John turned the flame control switch to the 'off' position and noted the time. Then, he took a little walk around the boiler. It was just a little Ajax Boiler. Rated at 1.6 million Btu 's output . That is pretty small as commercial boilers go but still a respectable little boiler.

Pressure at 25 PSI - the same as the water pump's suction pressure. "That is good".

Low water cutoff is OK. "So, the boiler is full of water - probably".

John lifted the lever on the pressure/ temperature relief valve. The water flowed to the floor drain. No air, John noted. "That confirms the boiler is full of water".

A quick check with a flashlight and an inspection mirror in the draft hood confirmed that the flue was clear. John checked his watch. It had been five minutes since he had turned off the flame control switch.

"I guess its time to try a re-light", he said to himself.

John flipped the boiler flame control switch to the 'on' position. The Honeywell Flame Control on the side of the boiler sang its familiar song: 'Hum - click', 'tick', 'snap', 'woof '.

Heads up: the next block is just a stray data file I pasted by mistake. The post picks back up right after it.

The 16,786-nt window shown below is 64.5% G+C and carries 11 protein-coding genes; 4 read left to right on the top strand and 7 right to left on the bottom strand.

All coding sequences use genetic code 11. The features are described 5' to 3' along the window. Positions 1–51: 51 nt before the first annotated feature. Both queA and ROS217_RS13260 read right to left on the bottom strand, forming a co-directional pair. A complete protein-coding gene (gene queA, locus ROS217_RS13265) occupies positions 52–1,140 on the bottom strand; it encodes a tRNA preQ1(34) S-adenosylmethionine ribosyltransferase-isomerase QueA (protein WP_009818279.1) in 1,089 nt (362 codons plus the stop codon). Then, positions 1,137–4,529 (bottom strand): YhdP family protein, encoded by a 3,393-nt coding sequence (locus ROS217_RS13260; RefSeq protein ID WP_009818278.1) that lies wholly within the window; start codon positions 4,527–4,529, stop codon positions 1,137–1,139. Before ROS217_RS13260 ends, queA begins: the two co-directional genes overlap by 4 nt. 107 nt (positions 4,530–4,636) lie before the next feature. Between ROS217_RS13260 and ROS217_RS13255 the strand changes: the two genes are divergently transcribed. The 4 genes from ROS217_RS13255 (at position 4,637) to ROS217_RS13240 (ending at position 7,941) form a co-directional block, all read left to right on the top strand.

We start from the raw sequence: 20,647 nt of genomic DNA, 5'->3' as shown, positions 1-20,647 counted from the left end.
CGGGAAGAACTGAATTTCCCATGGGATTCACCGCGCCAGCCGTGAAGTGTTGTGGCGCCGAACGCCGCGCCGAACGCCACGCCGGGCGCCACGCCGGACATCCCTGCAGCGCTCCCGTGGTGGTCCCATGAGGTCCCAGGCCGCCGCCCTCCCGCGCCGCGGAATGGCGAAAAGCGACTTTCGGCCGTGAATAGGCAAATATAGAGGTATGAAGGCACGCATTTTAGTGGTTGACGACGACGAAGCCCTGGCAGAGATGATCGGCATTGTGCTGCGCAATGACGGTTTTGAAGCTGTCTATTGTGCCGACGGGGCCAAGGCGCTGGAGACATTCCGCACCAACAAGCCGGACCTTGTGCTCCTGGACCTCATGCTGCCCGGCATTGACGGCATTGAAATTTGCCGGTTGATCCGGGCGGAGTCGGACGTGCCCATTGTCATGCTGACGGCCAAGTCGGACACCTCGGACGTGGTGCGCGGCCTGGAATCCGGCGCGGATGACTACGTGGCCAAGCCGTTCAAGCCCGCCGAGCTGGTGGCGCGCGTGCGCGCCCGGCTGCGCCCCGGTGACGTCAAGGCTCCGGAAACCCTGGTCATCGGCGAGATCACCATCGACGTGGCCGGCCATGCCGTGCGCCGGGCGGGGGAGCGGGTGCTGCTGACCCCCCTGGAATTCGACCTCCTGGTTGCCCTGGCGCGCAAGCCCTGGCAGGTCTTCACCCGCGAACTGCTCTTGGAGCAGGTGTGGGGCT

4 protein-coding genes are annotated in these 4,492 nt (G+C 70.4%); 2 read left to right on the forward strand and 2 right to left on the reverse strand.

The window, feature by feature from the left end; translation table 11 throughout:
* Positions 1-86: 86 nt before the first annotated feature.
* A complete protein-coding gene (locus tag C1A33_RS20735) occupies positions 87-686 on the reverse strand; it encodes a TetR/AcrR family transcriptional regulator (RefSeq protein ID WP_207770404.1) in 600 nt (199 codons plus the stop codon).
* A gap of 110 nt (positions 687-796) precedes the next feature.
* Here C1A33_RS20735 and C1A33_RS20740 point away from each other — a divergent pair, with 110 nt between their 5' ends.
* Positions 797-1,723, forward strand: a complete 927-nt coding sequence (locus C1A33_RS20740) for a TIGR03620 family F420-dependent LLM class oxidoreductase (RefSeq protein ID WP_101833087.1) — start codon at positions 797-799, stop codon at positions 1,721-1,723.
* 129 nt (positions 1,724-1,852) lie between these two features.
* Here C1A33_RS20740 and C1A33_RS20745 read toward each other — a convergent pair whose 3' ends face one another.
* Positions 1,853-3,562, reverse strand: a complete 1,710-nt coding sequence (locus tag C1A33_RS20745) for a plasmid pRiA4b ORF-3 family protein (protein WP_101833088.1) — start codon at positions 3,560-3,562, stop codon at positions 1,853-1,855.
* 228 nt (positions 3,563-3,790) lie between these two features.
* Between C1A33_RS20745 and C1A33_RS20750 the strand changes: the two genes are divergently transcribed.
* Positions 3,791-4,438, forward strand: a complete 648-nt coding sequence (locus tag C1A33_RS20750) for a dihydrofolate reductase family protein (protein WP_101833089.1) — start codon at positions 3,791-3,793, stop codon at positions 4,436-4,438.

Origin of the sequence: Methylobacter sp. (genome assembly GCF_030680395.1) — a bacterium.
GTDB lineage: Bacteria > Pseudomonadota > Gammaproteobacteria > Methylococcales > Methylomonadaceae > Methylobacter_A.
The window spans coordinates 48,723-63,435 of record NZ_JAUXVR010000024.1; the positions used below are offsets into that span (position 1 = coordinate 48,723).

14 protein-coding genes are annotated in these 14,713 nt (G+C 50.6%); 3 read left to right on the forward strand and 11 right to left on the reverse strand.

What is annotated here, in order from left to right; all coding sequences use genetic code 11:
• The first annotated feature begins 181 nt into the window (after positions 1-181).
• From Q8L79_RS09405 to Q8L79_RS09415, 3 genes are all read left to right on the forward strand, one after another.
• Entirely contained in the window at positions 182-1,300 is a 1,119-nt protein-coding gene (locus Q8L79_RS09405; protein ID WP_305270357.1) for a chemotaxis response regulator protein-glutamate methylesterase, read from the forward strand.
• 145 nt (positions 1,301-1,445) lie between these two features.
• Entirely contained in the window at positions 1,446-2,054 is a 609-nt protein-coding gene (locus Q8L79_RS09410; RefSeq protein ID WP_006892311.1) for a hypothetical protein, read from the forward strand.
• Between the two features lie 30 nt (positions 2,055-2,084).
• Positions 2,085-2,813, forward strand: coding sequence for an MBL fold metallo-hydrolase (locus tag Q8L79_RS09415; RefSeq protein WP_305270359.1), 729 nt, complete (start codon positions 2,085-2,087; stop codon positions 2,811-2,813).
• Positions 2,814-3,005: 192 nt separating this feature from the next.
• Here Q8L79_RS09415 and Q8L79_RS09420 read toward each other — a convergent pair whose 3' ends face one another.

'Hum - click': The pilot solenoid valve opens and the spark ignitor is energized.
'Tick': Flame is proven and the flame safeguard relay pulls in.
'Snap': Main valve opens.
'Woof': Main burners light.

John confirmed the results out loud, "Temperature rising, pressure rising. Everything looks fine".

John shook his head and muttered to himself, "Oh great, Mr. Ajax Boiler, You got me out of a warm bed to come down here in the middle of the night and YOU WORK JUST FINE."

John walked over to the phone, picked up the handset and dialed '0'.

"Good Morning. Front Desk. Herbie speaking. How may I direct your call?"

"Herbie, Its John. It was the boiler. It's running now. It should start to warm up pretty soon.